Friday, May 02, 2008

I Dream of Dracula – review

Director: Jim Haggerty

Release date: 2003

Contains spoilers

I Dream of Dracula is listed as a comedy horror. Now I know that, of all the filmic art forms, comedy is the most subjective but I really failed to see the humour in this one. Toupee gags and fart sounds just do not make me laugh, at least not in the way they were done in this movie… sad but true. Comedy also needs a little thing called comic timing, but we’ll get to the acting shortly.

I should mention that, despite the title, Dracula is not in this.

The opening credits have a slow, maudlin keyboard over black and white shots of a forest. It might have been moody but the music captured little atmosphere. We then go into a silent (dialogue wise) black and white sequence of a woman, Prunella Wandenburg (Michellina Shaffranski), walking through the woods in period dress. She meets her husband but is observed by two black clad women (whose dress isn’t exactly period). They hug and then she bites him. At first she seems shocked but then, with fangs out, she lunges…

A scream resounds as Priscilla (also Michellina Shaffranski) awakens from her dream. Her husband Roger (Jae Mosc) seems sickly sweet concerned about her bad dreams and suggests that she talks to Jeanette (Maria Bolaris) – Priscilla’s best friend and, handily, a shrink. Priscilla is opposed to the idea but then agrees. Roger goes back to sleep – cue unfunny snore and fart joke with sound effects obviously adding in post production.

Jeanette is the most unsympathetic shrink ever, it would seem. She refuses to indulge the vampire fantasy and starts mentioning underlying psychotic tendencies. Roger speaks to her alone and it becomes all too apparent that he and Jeanette are having an affair. They plan to have Priscilla declared insane, siphon her funds, Roger divorce her and get together. At this point we should discuss the acting. Firstly, the dialogue is awful but it is not as bad as the acting. There is an earnestness to the performances but that does not translate into a good performance at all – we are talking sub-school play.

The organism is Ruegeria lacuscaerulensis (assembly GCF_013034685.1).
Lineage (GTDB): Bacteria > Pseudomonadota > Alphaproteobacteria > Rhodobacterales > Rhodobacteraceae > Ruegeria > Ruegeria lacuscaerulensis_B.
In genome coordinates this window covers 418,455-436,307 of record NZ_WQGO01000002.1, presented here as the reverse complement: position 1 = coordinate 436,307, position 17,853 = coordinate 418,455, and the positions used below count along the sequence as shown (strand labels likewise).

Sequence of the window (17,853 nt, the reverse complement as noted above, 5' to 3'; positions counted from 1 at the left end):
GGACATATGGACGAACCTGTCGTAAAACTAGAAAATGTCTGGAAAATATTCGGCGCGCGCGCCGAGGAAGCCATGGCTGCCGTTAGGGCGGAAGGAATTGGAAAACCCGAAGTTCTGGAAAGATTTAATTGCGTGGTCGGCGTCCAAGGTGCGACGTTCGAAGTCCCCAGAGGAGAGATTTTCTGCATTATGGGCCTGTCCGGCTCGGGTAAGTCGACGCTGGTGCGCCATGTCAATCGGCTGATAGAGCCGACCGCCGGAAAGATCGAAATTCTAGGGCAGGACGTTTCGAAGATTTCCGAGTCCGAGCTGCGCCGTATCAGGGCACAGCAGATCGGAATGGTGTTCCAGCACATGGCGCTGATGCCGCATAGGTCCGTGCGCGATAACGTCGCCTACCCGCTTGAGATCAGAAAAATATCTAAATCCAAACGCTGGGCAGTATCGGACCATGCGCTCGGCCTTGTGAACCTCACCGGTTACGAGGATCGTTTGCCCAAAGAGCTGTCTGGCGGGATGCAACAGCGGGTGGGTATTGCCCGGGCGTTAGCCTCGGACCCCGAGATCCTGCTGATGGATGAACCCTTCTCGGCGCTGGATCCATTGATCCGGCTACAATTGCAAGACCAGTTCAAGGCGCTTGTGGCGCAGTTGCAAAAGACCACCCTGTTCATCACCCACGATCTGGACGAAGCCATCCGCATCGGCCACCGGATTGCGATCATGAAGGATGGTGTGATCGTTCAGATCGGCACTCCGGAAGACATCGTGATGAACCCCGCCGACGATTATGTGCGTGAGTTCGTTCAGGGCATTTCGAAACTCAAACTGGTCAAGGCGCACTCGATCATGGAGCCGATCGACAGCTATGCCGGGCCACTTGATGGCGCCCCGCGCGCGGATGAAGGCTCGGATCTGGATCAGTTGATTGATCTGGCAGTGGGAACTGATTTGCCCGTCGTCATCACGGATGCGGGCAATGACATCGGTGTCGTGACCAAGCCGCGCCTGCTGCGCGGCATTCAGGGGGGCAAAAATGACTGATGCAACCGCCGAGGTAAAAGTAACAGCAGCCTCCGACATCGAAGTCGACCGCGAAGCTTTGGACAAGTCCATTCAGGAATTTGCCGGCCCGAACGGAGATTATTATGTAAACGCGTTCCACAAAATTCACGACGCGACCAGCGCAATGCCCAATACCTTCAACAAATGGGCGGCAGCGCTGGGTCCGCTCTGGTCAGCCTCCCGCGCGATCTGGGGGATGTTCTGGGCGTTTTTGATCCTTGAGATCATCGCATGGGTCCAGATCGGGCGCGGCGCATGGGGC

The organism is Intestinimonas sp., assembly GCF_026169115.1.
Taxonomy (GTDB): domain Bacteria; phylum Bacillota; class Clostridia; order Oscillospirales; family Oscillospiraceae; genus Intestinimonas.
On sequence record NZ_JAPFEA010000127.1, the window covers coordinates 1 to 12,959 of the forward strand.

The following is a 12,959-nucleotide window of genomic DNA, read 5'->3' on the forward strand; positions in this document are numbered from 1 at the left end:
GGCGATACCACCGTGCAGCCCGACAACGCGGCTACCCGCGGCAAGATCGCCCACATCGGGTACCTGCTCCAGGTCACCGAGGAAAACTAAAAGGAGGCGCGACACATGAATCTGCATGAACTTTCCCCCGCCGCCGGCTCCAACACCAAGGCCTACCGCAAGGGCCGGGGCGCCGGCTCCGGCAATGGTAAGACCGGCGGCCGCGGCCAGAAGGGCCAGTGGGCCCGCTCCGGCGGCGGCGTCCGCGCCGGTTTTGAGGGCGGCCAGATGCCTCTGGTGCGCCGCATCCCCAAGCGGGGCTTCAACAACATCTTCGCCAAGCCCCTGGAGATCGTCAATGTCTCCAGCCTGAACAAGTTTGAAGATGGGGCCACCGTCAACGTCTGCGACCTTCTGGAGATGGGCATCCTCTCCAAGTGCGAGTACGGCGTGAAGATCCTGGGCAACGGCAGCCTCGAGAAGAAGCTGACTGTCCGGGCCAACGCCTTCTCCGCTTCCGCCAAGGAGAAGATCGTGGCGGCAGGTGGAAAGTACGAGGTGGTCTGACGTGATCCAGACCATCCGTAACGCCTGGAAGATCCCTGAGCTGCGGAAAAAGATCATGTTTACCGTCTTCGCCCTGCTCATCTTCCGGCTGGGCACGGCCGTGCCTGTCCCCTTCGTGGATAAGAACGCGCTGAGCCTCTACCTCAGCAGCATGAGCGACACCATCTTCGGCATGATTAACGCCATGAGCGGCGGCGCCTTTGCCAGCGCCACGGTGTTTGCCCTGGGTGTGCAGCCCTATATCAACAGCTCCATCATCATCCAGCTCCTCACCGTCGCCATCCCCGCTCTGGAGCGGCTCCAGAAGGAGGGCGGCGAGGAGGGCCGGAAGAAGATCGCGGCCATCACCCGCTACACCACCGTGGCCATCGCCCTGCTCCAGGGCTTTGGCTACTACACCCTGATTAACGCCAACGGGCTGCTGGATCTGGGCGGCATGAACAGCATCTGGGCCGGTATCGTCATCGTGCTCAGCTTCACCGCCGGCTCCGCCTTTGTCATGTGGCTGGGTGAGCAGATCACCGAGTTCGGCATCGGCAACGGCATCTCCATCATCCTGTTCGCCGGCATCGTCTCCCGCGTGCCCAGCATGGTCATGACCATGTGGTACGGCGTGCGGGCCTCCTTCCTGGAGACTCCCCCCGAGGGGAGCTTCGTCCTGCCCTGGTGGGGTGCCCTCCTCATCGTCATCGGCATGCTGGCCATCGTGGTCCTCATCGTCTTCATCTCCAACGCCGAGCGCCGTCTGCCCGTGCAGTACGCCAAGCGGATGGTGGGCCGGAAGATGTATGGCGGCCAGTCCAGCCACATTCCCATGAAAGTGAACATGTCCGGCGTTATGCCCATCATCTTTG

Cut to Mrs Lynley (Anastasia Bosakowski-Chater) who faints and then starts declaring to her husband (Gareth Chater) that the devil and his incubus are coming for them. Mrs Lynley spends most of the film raving unconvincingly about evil or (much more convincingly) puking and is the reincarnation of a vampire hunter.

We get a gratuitous sub-story of a woman and her fiancée, Gunnar (Jim Haggerty), who split up because he has slept with her whole family (sister, cousin, Grandmother, mother and, it is clearly hinted, father). He leaves and they are individually stalked by the two vampire women, played by Jenna King and Spike. This is a cue for gratuitous nudity – think Female Vampire without Franco’s ‘artistic integrity’.

Anyhoo, Pricilla gets a book from the library – given by one of the vampires – which is a handwritten account of her ancestor Prunella. She discovers more about vampires but with the vampires trying to seduce her to their way of life and her husband and best friend plotting against her, will she survive?

The vampire lore is a little unusual. They are a different species, immortal, stronger, blood-drinking and with magical powers. They intermingled with humanity and thus those like Priscilla are born vampires but do not know it. They must choose to be vampires. It was a muddled lore and not very convincing, especially as Satan (Paul Doughery) was included in the mix leaving an unsatisfying blend of natural lore with supernatural lore.